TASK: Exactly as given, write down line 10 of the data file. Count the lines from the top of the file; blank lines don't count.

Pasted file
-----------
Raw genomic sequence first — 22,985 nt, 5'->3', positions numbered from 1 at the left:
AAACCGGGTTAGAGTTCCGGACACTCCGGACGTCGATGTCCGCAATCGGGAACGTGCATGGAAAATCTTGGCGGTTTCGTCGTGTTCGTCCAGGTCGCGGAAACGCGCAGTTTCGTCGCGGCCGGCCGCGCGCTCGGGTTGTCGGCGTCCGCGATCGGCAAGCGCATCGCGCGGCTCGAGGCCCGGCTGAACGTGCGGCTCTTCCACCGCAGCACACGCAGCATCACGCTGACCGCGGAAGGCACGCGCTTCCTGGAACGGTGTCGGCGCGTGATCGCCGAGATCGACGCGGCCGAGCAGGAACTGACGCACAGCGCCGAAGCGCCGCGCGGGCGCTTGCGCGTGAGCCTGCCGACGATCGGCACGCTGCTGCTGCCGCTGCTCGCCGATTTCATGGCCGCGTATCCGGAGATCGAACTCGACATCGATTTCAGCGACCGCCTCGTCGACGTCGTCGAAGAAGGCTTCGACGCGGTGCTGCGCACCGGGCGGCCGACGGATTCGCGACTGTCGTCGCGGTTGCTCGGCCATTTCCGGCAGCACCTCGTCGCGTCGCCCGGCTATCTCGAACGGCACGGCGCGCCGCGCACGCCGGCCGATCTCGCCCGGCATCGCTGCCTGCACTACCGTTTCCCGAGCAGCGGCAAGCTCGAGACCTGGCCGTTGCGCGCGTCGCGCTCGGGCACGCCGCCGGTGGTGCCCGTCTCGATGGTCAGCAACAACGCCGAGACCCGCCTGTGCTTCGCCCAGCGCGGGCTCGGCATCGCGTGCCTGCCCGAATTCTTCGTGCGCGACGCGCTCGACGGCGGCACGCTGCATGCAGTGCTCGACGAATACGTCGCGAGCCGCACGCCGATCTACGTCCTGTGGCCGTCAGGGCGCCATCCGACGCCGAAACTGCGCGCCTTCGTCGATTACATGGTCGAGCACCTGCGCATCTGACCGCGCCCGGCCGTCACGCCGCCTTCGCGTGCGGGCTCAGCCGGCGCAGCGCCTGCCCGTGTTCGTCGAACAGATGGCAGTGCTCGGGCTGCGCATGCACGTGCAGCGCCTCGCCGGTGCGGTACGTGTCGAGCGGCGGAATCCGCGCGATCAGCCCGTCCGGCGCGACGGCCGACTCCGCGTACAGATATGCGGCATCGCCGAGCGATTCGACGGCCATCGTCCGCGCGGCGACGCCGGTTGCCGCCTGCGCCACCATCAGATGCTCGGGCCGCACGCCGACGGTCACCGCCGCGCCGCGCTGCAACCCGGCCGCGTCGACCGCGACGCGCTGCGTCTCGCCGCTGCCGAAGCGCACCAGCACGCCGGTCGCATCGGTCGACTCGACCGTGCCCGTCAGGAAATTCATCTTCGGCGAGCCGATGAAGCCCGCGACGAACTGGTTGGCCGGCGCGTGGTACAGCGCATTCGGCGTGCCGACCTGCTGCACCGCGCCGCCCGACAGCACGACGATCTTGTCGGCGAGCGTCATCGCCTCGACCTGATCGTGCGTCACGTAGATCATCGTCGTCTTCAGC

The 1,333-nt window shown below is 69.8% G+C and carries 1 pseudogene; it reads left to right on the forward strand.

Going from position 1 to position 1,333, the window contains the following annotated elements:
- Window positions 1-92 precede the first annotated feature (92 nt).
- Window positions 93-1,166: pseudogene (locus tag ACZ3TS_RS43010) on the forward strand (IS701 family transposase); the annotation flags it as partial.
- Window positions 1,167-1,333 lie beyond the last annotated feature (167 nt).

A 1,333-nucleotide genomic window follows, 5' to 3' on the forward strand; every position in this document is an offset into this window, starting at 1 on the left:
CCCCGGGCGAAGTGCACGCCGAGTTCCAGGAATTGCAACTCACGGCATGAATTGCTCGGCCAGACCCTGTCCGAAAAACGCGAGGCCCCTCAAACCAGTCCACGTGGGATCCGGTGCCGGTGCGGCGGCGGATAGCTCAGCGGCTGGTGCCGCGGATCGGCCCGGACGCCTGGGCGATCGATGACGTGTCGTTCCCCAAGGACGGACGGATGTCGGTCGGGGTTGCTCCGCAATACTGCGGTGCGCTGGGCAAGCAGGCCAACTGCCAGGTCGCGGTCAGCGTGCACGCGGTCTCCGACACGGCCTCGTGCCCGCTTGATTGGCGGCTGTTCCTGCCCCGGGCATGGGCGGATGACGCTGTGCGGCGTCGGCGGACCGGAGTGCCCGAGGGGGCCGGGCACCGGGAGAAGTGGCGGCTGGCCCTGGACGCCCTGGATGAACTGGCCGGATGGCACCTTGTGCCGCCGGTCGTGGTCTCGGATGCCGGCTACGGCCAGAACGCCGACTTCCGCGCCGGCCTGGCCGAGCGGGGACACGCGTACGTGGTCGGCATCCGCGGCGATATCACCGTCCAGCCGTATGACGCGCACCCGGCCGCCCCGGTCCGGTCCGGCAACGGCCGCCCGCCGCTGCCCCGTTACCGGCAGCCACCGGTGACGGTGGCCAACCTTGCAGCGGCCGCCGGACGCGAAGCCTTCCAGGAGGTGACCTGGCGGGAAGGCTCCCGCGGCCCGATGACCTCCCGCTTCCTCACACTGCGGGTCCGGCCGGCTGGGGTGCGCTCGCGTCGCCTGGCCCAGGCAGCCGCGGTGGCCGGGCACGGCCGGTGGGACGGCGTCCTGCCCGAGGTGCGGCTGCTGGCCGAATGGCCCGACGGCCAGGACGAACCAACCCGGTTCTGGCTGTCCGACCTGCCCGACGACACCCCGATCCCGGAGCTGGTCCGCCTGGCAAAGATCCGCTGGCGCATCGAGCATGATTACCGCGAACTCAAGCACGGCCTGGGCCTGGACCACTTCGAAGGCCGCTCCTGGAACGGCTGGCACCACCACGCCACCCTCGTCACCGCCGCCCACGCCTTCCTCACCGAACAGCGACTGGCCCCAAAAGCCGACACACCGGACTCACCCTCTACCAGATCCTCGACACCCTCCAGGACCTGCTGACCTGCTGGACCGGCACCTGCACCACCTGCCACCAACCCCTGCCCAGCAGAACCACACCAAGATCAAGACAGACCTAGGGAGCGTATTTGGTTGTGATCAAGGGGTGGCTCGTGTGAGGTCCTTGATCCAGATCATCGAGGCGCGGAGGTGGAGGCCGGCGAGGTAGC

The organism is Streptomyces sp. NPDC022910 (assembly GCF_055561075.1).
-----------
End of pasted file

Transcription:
The organism is Streptomyces sp. NPDC022910 (assembly GCF_055561075.1).